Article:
Home  »  A Library of American Literature  »  Jefferson

Stedman and Hutchinson, comps. A Library of American Literature:
An Anthology in Eleven Volumes. 1891.
Vols. IX–XI: Literature of the Republic, Part IV., 1861–1889


By Henry Adams (1838–1918)

[Born in Boston, Mass., 1838. Died in Washington, D.C., 1918. From History of the United States.—Vols. I and II. The First Administration of Thomas Jefferson. 1889.]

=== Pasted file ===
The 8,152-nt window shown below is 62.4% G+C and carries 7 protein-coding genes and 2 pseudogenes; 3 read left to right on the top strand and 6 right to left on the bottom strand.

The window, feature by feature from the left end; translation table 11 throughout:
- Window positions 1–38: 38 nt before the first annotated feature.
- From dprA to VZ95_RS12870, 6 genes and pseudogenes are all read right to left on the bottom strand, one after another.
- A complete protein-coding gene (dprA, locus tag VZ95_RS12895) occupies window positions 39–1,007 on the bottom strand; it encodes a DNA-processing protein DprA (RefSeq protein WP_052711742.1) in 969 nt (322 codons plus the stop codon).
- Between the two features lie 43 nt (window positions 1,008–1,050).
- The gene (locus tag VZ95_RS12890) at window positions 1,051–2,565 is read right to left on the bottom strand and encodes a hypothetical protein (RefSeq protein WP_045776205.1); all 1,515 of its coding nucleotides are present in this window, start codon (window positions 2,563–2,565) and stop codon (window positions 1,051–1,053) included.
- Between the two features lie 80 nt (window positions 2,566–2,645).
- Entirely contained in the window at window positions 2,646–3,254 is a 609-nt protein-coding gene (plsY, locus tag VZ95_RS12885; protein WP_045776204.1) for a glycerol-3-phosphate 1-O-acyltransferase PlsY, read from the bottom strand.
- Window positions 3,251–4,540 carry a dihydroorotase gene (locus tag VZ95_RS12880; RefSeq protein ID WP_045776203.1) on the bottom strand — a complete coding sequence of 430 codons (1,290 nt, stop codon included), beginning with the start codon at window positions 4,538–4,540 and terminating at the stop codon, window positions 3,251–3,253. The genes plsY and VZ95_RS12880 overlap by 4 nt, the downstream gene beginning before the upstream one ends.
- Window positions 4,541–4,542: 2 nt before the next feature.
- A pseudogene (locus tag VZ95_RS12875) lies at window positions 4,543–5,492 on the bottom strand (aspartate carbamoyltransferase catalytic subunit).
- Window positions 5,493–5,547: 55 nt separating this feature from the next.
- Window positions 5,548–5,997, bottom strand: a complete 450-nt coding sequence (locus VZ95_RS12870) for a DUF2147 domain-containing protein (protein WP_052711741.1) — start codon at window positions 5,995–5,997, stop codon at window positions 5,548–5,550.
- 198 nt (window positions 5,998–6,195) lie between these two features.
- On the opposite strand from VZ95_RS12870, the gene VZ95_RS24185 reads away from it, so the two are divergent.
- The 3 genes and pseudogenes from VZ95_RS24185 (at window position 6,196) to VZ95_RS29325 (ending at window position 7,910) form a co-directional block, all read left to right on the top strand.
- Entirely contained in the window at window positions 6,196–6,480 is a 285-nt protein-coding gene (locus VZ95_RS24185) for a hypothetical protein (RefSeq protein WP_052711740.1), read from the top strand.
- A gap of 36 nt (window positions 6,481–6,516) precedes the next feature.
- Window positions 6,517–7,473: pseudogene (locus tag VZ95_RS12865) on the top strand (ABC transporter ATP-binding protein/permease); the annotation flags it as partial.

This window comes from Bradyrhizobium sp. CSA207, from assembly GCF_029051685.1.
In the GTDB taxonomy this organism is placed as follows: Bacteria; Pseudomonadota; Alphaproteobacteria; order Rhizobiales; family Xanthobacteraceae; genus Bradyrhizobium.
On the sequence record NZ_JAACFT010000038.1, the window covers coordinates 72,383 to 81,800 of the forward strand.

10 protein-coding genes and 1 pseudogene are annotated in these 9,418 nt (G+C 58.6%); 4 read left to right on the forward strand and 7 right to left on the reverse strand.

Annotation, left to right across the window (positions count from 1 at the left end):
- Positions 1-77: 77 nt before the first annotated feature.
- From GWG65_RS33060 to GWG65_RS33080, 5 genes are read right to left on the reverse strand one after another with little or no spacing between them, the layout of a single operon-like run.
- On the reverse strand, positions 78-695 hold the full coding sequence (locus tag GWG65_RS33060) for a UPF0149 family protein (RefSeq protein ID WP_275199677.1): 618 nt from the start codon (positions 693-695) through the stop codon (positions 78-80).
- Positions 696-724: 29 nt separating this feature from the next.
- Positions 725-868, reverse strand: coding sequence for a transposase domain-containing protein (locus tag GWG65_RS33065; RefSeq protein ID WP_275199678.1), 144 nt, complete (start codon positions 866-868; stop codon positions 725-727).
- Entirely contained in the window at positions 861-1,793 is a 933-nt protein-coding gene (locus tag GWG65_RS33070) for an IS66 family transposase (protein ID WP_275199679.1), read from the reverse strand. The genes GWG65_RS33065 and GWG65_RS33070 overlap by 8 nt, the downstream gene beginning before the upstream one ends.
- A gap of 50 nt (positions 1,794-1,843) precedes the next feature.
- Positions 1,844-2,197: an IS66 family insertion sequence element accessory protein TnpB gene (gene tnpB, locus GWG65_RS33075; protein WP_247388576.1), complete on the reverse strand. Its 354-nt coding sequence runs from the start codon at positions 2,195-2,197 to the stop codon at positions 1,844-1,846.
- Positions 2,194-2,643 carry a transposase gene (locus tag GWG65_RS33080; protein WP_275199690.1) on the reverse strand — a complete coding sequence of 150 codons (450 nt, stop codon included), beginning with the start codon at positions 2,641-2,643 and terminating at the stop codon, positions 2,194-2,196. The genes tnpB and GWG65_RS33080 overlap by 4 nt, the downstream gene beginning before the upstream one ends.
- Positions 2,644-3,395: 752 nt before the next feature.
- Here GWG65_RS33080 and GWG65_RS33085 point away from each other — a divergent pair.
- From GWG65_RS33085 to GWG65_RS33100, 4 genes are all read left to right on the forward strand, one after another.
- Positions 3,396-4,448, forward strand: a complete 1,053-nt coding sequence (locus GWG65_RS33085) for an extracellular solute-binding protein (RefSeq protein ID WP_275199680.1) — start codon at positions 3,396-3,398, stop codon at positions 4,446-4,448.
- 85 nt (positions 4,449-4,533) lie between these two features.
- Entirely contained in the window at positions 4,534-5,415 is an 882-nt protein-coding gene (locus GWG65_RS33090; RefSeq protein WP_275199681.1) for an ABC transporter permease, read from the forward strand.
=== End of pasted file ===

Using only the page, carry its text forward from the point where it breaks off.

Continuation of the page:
ACCORDING to the admitted standards of greatness, Jefferson was a great man. After all deductions on which his enemies might choose to insist, his character could not be denied elevation, versatility, breadth, insight, and delicacy; but neither as a politician nor as a political philosopher did he seem at ease in the atmosphere which surrounded him. As a leader of democracy he appeared singularly out of place. As reserved as President Washington in the face of popular familiarities, he never showed himself in crowds. During the last thirty years of his life he was not seen in a Northern city, even during his Presidency; nor indeed was he seen at all except on horseback, or by his friends and visitors in his own house. With manners apparently popular and informal, he led a life of his own, and allowed few persons to share it. His tastes were for that day excessively refined. His instincts were those of a liberal European nobleman, like the Duc de Liancourt, and he built for himself at Monticello a château above contact with man. The rawness of political life was an incessant torture to him, and personal attacks made him keenly unhappy. His true delight was in an intellectual life of science and art. To read, write, speculate in new lines of thought, to keep abreast of the intellect of Europe, and to feed upon Homer and Horace, were pleasures more to his mind than any to be found in a public assembly. He had some knowledge of mathematics, and a little acquaintance with classical art; but he fairly revelled in what he believed to be beautiful, and his writings often betrayed subtile feeling for artistic form,—a sure mark of intellectual sensuousness. He shrank from whatever was rough or coarse, and his yearning for sympathy was almost feminine. That such a man should have ventured upon the stormy ocean of politics was surprising, the more because he was no orator, and owed nothing to any magnetic influence of voice or person. Never effective in debate, for seventeen years before his Presidency he had not appeared in a legislative body except in the chair of the Senate. He felt a nervous horror for the contentiousness of such assemblies, and even among his own friends he sometimes abandoned for the moment his strongest convictions rather than support them by an effort of authority.